scopus: cited 3 times
web of science: cited 3 times
Rapid decrease in adrenal responsiveness to ACTH stimulation after successful pituitary surgery in patients with Cushing's disease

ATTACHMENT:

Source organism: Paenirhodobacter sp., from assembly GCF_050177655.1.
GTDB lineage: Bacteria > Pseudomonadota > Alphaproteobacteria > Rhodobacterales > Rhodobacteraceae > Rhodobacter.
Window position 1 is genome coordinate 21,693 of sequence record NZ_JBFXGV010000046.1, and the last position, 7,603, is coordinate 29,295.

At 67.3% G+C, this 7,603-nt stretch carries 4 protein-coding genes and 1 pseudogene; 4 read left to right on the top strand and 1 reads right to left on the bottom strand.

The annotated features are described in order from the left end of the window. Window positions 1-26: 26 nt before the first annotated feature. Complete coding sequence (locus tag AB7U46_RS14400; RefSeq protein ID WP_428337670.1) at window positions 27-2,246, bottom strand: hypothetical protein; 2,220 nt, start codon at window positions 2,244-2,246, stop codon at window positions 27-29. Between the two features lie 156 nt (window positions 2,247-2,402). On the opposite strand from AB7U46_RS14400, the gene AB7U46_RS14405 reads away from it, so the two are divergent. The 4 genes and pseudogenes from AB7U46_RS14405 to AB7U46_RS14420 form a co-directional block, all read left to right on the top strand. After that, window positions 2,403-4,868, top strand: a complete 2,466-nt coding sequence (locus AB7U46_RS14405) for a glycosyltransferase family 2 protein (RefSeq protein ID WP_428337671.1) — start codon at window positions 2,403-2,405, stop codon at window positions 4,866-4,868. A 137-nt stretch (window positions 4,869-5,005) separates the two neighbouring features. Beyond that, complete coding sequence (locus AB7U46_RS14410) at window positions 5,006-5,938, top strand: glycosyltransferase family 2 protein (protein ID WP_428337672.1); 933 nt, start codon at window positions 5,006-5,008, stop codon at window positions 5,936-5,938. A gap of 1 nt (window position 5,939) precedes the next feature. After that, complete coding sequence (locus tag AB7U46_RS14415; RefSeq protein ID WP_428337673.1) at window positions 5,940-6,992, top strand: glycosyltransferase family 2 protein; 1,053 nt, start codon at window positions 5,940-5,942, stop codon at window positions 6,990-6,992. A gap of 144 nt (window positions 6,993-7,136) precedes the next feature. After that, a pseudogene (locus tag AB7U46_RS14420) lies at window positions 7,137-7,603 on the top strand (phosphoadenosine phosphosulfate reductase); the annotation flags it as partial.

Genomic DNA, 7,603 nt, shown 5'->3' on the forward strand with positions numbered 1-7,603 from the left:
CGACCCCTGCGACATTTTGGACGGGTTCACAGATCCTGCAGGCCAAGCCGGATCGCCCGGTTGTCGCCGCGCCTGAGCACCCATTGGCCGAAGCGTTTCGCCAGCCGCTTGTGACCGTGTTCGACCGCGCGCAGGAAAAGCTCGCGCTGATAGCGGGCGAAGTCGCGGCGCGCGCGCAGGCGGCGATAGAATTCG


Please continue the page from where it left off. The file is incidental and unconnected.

Objective The aim of this study was to investigate the effects of transsphenoidal surgery (TS) on the adrenal sensitivity to ACTH (adrenocorticotropin) stimulation in patients with Cushing's disease (CD). Methods We measured the cortisol response to 1 μg synthetic ACTH (1-24) 6 days after pituitary surgery in 45 patients with CD. Mean follow-up period was 56·5 months (SE 4·7). Results In 24 of 28 patients in sustained remission after pituitary surgery, peak cortisol concentrations below 774 nm (28·0 μg/dl) were recorded after stimulation with 1 μg synthetic ACTH (86%). Two patients with recurrent disease after initial remission (late relapse) also showed ACTH-stimulated peak cortisol levels below 774 nm. Fourteen of 15 patients with persistent CD after surgery (early failure) showed absolute peak cortisol levels >774 nm in response to ACTH stimulation. Conclusion Patients in remission after pituitary surgery for CD showed a rapid decrease of adrenal responsiveness to exogenous ACTH stimulation. This phenomenon may be explained by ACTH-receptor down-regulation in the adrenal cortex after complete removal of the pituitary corticotroph adenoma. In our study, the postoperative low-dose ACTH stimulation test had a sensitivity of 93% and a specificity of 87% in predicting immediate remission of CD after pituitary surgery.